Sesame Street Apologizes for Ageist Firings


 It’s rare that the beloved, long-running educational children’s show receives bad press or public hostility but this week, fans have lashed out furiously at the 47-year old TV institution. Last week, the show’s creators announced that they were doing a little house cleaning, and that three veteran cast members were getting the ax.

 Bob McGrath (Bob) who is 86, along with Emilio Delgado (Luis) who is 76 and Roscoe Orman (Gordan) who is 72 were among the remaining cast members who’ve stayed with Sesame Street for over four decades.  Last week, they were released by the Sesame Network, who produces the show, which airs on HBO. The firings were first announced by Bob McGrath on A Muppet Cast Podcast. McGrath said, “HBO has gotten involved also, and they let all of the original cast members go, with the exception of Alan Muraoka — who is probably 20 years younger than the rest of us — and Chris Knowings, who is also young.”

 The producers of the show initially responded in a Tweet, saying, “Since the show began, we are constantly evolving our content and curriculum, and hence our characters, to meet the educational needs of children. As a result of this, our cast has changed over the years.” They explained that their latest retooling would not include the elder statesmen of Sesame Street, who’s contracts were not being renewed for future episodes.

 However, neither the Sesame network nor HBO were prepared for the passionate outcry from fans who not only feel that the three stars are still valuable parts of the show but also that the firings were ageist and unfair. Social media unleashed an angry array of displeased comments regarding the firings.

 As a result, Sesame Network CEO Jeffrey D. Dunn has suggested that he is reversing his edict. In a statement yesterday, he apologized for the “misunderstanding” and said, “In our latest season, the story lines written did not include appearances by these three actors and we certainly could have done a better job of communicating with them about our ongoing episode plans.” He further added that they were “A Key part of the Sesame Family”.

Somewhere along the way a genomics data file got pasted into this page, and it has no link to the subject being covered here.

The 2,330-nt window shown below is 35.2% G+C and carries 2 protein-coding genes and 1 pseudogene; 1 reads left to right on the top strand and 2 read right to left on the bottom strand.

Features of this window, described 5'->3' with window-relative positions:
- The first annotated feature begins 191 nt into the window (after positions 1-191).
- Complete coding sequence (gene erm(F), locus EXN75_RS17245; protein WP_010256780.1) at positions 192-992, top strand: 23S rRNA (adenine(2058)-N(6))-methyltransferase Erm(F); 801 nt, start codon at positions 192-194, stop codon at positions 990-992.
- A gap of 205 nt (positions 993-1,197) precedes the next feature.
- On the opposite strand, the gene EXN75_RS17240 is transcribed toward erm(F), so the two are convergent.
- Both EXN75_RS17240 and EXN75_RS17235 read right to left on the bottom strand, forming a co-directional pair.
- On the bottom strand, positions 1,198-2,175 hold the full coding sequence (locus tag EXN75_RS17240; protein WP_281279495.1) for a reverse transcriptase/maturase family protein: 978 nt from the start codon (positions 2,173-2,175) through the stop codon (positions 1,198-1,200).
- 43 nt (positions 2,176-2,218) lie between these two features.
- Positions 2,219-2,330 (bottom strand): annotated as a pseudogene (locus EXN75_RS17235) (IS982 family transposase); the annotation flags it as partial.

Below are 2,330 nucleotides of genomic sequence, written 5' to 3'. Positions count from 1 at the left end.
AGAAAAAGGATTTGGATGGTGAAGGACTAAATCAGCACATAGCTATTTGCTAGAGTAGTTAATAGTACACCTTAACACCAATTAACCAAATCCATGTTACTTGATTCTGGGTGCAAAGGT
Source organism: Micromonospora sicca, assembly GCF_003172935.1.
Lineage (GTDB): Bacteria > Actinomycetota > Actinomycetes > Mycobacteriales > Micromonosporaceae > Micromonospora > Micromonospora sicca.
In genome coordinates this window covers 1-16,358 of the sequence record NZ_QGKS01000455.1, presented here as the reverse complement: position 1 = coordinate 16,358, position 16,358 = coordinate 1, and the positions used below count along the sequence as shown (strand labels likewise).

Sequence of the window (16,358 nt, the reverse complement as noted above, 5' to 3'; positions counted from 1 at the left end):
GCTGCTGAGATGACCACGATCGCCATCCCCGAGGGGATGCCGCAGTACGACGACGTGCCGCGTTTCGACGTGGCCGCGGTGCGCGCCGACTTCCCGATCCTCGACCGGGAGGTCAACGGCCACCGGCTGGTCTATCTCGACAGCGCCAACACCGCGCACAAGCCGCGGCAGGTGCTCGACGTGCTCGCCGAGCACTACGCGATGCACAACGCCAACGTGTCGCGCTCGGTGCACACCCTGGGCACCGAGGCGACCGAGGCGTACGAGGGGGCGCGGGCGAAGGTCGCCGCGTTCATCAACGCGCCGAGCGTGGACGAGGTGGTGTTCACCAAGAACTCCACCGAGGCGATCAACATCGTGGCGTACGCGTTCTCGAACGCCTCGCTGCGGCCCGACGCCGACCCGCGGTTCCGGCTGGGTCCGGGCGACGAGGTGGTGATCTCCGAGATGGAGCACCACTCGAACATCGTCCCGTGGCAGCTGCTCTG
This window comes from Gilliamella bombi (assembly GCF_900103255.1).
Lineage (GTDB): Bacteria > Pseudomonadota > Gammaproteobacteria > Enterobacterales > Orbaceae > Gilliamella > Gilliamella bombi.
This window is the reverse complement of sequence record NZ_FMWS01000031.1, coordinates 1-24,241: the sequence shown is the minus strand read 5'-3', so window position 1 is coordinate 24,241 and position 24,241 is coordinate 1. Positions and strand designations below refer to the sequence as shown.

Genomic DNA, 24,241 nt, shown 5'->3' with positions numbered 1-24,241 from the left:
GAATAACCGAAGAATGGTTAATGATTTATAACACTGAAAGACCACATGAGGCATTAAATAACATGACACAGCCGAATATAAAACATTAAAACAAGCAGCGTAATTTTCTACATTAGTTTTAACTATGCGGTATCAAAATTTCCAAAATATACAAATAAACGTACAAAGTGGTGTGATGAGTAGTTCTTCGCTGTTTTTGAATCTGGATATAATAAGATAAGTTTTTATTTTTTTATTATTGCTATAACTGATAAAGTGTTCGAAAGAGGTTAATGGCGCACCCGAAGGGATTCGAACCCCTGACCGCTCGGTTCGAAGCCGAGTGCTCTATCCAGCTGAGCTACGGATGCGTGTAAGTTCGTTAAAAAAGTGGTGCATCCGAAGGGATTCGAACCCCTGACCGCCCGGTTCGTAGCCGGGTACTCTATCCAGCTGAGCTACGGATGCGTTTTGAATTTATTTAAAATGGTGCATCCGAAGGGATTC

Dunn also said, “I have been in touch with each of them to meet in person about how we best adapt their talents to the current content needs and preschool media landscape, in a way that honors their historic contributions.” Dunn further said, “We are very grateful for the many loyal fans of Sesame who continue to care so deeply about the show and what it means to them.”

 In response to the network’s change of mind, Roscoe Orman, who played Gordon, made this comment to TODAY yesterday; “Due to your overwhelming reaction regarding the status of myself and others on the show, the new producers of Sesame Street have reached out to us with an expressed desire to continue our longstanding relationship, to be initiated with a meeting in September.” He concluded with, “I look forward to sharing with you at such time, the results of that conversation.”

 So it looks like the elder statesman of Sesame Street will continue to have a job, although we don’t know exactly what capacity their reinstatement will entail.